For many years the Manhattan Bridge arch was poorly cared for and accumulated a patina of exhaust fumes and general soot. When it was finished in 1916 the auto was still in its infancy as far as a mass means of transportation and trolleys and horsecarts still traversed it; modern-day pedal-to-the-metal motorists cannot safely admire its plaza details, and it’s admittedly difficult for pedestrians to get at it. Thankfully the city power-washed the arch and colonnade a few years ago, and rebuilt the plaza. It’ll never be a place for quiet reflection ever again, but it is again the plaza the Manhattan Bridge, which celebrates its centennial (along with the Lincoln Penny) in 2009, deserves.


Before we set out across the bridge, let’s look back for a second at the domed 1924 Citizen’s Bank at Bowery and Canal (now one of the ubiquitous Hong Kong-based HSBC branches) and a great telephoto shot by ForgottenFan Tim Skoldberg that captures the verve and pace of Chinatown in 2008. The Manhattan Bridge, arriving at Bowery and Canal Street from Brooklyn, is the main gateway to Chinatown.

The three large suspension bridges spanning Brooklyn and Manhattan are unusual in that none directly connect to major superhighways, though the Brooklyn Bridge contains ramps to the FDR Drive and BQE. As we’ll see below, though, there were plans in that vein for the Manhattan that were thwarted by the citizens of Manhattan.

Before we set out across the bridge, let’s look back for a second at the domed 1924 Citizen’s Bank at Bowery and Canal (now one of the ubiquitous Hong Kong-based HSBC branches) and a great telephoto shot by ForgottenFan Tim Skoldberg that captures the verve and pace of Chinatown in 2008. The Manhattan Bridge, arriving at Bowery and Canal Street from Brooklyn, is the main gateway to Chinatown.

The three large suspension bridges spanning Brooklyn and Manhattan are unusual in that none directly connect to major superhighways, though the Brooklyn Bridge contains ramps to the FDR Drive and BQE. As we’ll see below, though, there were plans in that vein for the Manhattan that were thwarted by the citizens of Manhattan.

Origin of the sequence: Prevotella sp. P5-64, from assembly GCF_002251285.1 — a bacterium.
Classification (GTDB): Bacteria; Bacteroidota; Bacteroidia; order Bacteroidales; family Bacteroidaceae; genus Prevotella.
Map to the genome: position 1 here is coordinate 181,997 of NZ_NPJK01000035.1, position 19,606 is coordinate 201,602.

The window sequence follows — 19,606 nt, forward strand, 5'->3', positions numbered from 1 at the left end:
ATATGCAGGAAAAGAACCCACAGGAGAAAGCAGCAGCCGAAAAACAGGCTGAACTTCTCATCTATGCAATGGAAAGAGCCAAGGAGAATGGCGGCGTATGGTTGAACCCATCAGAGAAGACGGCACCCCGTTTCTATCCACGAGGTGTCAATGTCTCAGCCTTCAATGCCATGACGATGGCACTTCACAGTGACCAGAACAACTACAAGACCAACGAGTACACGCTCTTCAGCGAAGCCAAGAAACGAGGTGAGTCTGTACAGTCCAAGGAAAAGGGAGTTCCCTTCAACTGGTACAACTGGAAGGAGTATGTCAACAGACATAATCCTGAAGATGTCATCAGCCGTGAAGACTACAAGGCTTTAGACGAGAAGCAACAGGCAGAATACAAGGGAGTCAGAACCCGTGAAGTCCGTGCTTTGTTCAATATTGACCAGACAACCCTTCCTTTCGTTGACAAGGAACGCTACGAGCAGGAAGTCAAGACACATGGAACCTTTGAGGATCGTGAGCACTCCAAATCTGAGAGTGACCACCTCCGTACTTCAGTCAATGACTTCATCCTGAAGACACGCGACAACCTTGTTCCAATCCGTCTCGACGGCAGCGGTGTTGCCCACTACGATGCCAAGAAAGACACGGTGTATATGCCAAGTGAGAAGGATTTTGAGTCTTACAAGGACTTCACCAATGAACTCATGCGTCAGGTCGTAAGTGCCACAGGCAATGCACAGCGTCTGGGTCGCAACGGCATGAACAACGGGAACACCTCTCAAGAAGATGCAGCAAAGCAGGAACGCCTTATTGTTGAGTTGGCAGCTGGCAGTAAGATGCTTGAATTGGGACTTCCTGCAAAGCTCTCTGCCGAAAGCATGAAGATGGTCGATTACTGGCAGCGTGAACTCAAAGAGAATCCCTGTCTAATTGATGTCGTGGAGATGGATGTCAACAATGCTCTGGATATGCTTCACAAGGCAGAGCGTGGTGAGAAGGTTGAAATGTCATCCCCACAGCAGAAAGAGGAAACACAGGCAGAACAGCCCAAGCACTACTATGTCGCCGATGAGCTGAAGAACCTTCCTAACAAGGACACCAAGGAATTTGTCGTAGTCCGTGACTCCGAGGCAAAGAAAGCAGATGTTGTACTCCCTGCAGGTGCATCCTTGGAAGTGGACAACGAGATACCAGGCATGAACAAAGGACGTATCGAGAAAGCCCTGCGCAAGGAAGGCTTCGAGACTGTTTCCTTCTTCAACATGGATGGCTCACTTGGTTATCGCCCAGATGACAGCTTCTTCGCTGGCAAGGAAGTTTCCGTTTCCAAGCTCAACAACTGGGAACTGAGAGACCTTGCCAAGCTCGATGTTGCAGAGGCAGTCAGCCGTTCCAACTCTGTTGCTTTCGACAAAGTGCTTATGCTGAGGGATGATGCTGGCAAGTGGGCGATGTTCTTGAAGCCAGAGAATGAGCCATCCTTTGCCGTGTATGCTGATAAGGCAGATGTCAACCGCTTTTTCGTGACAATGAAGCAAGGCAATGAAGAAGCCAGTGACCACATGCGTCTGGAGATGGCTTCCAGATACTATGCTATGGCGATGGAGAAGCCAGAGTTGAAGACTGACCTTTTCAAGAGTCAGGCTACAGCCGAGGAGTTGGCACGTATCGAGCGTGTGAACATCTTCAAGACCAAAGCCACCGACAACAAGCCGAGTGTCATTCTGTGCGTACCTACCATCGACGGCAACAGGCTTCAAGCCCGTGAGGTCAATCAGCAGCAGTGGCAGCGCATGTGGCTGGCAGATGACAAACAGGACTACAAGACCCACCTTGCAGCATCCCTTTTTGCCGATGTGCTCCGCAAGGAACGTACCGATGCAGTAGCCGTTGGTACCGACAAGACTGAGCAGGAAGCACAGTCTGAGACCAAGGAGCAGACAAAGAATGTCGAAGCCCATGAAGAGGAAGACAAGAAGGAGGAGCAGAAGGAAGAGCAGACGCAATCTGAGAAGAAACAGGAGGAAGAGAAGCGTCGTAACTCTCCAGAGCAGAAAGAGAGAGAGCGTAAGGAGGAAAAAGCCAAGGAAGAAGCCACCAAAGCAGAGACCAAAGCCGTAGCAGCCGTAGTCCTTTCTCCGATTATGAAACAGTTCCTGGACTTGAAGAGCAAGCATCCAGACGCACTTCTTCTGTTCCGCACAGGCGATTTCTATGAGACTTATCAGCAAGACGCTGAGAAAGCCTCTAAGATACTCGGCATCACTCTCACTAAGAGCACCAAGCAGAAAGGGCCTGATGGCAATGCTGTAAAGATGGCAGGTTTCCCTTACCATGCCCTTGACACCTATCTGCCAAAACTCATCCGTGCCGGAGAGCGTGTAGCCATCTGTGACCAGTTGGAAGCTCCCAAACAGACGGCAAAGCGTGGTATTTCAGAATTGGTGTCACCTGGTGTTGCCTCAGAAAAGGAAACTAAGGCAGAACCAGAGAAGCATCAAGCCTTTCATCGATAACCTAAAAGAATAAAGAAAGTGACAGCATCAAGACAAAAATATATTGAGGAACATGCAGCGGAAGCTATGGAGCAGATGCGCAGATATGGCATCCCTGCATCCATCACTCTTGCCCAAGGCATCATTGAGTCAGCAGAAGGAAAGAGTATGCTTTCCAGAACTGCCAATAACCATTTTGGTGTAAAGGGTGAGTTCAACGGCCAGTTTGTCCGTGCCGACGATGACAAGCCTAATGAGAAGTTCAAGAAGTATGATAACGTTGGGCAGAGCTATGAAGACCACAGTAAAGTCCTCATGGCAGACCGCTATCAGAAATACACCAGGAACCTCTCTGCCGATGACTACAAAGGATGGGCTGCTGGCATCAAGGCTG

Lamppost Graveyard


Clockwise from top left:Decorative stanchion in arch holding 1930s “gumball” luminaire; 1950s curved-mast octagonal post with Westinghouse AK-10 “cuplight” luminaire; “Type F” post holding gumball; “crescent moon” unit on original Manhattan Bridge walkway mast; Type 24 A-W Bishops Crook post, Bowery at bridge entrance, 1978

Prior to the plaza’s late 1990s-early 2000s renovation, not only was the arch and colonnade left to the ravages of pollution in traffic, but neglect by the Department of Transportation left the Manhattan Bridge traffic entrance a repository of decades-old lamppost styles, most still fitted with incandescent bulbs. These fossils were all swept away a few years ago, but the bridge is still recalled as the La Brea Tar Pits of NYC lampposts.


The tour was forced to use the northern pedestrian walkway due to filming on the southern walkway for the remake of the 70s subway thriller The Taking of Pelham 1-2-3. The southern walkway is perhaps the preferred once since it features a view of the nearby Brooklyn Bridge, lower Manhattan and the Statue of Liberty.


The massive bridge anchorages are hidden from exterior view by four massive granite colonnades featuring Doric columns. On street level, Cherry Street on the Lower East Side and Water Street in DUMBO pass under the anchorages, though the Water Street passage is closed off at present. Sidewalks, too, pass under arches such as on Adams Street (left).

There is an iron superstructure that covers the middle roadway for a distance on the Manhattan side. While it is purposeless now, it was constructed in the early 1960s as part of the city’s effort (spearheaded by Robert Moses) to build Interstate 478 across the bridge, then north along Chrystie Street, west along Broome and then connecting with the Holland Tunnel to New Jersey. After years of lawsuits and opposition to the building of what was dubbed “LoMex”, the Lower Manhattan Expressway, the expressway was finally cancelled in 1969.

When the Manhattan Bridge walkways were reopened in mid-2001 (south side) and 2004 (north side) some aficinados questioned the inclusion of tall chain link fences in front of the rail proper. 1930s photos by Berenice Abbott show that they weren’t there during the walkways’ first incarnation.

Came the news that one day after our Manhattan and Brooklyn Bridge jaunts, a distraught 35-year-old woman plunged into the East River from the Brooklyn Bridge (whose walkway is accessible to the water via an arduous climb across the metal spans covering the roadway). You just know folks would be easily leaping over a fence as low as this one.
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East Broadway (left) and the FDR Drive, as seen from the north Manhattan Bridge walkway.